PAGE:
This is a program which now has grown and is getting interest, not just from American clients, obviously, but from Germans, from Italians, from the French. It is great for both of us to see how this is developing. For Global Gold, working with McAlvany Financial Group, as an advisor, and as a program partner, has been wonderful. I think both you and I are happy to see that this thing is moving ahead, and a lot of clients are taking advantage of it.
David: I think one of the things that is nice about the Global Gold program is that you do have greater assurances that the metals are actually there. There are so many products out there today in which you have a proxy for the price of gold and silver, or you do have physical metals, but the ownership is somewhat dubious – not that the metals are actually there, but that you could actually have them. You own fractions, grams, if you will, in a 400-ounce good-delivery bar. Those do not get shaved off for you when you want them. There are additional transactions, and additional supply constraints which have to be addressed in the future, if you ever truly want delivery. In the Global Gold program, it is a fully allocated program, so what you buy is what you get, and you can have it delivered to you anywhere in the world. Some unique options.
Frank: I agree. I think, for anyone who wants to have physically allocated metals as an insurance, as a wealth preservation tool, and we are not talking about precious metals trading, but really as an insurance against what is going on in the big picture, the core difference with Global Gold is the fact that you own it, physically allocated 1-to-1. If you have bought 100 krugerrand, you have 100 krugerrand, and they can be delivered, they can be sold at any time, even during a crisis. That is where the difference comes in. Even, and particularly during, a crisis, you want to have access.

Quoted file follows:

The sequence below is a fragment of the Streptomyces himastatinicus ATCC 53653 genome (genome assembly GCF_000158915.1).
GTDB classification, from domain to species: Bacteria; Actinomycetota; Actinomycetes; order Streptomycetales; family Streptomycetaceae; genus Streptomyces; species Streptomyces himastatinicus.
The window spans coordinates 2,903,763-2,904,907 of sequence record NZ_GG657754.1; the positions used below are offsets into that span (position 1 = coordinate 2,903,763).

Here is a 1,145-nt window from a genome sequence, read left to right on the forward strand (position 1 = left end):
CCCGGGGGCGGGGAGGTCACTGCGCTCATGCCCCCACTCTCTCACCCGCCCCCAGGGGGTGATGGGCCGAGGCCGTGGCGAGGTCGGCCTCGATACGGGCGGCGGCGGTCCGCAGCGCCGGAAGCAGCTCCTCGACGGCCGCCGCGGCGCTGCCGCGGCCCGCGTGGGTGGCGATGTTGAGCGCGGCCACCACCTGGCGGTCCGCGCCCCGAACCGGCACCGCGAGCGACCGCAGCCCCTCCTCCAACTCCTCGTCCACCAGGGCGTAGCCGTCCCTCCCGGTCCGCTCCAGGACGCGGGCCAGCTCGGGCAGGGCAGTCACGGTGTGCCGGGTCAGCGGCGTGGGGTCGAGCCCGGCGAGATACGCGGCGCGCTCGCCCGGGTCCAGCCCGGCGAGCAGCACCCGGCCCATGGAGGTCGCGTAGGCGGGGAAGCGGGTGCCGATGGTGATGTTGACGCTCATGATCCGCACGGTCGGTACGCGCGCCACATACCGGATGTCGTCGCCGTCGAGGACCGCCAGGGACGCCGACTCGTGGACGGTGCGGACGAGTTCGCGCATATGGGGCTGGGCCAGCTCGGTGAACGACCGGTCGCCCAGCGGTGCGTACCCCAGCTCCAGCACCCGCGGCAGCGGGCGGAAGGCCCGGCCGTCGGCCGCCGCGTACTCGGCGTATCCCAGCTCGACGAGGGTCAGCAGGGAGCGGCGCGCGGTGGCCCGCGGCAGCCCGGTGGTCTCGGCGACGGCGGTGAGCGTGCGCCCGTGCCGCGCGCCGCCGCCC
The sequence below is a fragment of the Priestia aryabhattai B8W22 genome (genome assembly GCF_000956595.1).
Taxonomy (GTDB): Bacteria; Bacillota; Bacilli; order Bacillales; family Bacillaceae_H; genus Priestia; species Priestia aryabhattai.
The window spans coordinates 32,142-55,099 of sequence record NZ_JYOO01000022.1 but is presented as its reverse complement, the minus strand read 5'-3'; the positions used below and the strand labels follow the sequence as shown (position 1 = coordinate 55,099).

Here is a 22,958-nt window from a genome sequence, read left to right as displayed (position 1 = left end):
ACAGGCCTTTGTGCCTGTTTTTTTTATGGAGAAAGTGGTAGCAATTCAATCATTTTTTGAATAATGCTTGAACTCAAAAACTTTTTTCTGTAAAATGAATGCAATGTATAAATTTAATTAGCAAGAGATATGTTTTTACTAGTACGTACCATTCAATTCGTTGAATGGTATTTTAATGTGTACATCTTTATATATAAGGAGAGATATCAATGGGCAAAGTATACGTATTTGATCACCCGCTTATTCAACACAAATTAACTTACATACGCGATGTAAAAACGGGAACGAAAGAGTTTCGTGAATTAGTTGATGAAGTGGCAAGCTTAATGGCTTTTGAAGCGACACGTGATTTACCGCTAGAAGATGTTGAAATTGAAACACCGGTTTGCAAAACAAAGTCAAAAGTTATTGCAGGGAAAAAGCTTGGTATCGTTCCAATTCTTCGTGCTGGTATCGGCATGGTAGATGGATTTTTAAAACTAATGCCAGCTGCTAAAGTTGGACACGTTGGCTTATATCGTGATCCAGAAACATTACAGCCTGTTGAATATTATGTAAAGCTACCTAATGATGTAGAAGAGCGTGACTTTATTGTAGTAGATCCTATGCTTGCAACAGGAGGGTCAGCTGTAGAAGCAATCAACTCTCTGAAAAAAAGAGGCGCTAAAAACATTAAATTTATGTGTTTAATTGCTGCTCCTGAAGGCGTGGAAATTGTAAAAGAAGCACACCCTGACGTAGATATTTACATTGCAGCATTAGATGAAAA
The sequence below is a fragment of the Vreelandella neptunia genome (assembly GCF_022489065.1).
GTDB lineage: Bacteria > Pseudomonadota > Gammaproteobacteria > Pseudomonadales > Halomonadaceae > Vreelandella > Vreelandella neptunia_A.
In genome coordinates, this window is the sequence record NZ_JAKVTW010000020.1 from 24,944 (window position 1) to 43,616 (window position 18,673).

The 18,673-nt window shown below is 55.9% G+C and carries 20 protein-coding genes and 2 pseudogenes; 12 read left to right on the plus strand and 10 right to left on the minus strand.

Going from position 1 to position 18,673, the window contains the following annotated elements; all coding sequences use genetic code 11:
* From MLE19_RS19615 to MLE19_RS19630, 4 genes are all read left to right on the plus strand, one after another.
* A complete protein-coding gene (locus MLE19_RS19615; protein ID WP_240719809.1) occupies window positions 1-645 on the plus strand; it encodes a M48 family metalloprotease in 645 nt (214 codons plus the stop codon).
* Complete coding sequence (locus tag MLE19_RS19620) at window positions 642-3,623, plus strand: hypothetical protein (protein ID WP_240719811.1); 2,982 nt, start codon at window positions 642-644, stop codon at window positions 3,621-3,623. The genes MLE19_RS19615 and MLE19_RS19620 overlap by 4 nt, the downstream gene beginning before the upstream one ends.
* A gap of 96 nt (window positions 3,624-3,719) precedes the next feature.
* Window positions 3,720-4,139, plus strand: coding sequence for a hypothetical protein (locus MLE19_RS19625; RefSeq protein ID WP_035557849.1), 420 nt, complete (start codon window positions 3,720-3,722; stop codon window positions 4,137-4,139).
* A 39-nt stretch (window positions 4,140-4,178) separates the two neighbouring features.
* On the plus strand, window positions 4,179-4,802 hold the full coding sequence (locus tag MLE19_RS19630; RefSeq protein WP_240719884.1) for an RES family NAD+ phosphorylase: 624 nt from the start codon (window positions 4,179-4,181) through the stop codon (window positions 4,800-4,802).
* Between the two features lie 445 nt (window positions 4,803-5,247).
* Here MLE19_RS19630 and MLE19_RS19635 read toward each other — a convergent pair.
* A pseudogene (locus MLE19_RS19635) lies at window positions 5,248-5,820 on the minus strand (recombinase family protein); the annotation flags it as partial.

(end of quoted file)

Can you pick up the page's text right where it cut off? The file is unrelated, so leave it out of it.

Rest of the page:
Most other products, we often call them paper metal products, ETFs have been very prominent and popular, most of those products, in a crisis situation, will not be accessible. That can be for many reasons. It can be for the fact that the New York Stock Exchange is down. It can be for the fact that there have been a lot of redemptions.
A lot of the funds, the ETFs, have clauses in there where if there are a lot of redemptions at once, they will suspend trading. Those kinds of clauses that you see, very often, are cash settlement clauses. Most of these banking products, including claim accounts, and so on, have cash settlement clauses, which means that in case of a crisis, in case of a lot of redemptions, everyone wanting to sell at one time, and that is exactly what will happen in a crisis, that is the precise time when those products will not be accessible, or what you will get is cash instead of precious metals. That is not what you want in the crisis ahead.
David: We have seen a big increase in interest from international clients for the Global Gold product, because it is always an issue when you are buying significant quantities of metals overseas, a lot of places you may not actually want to keep your metals.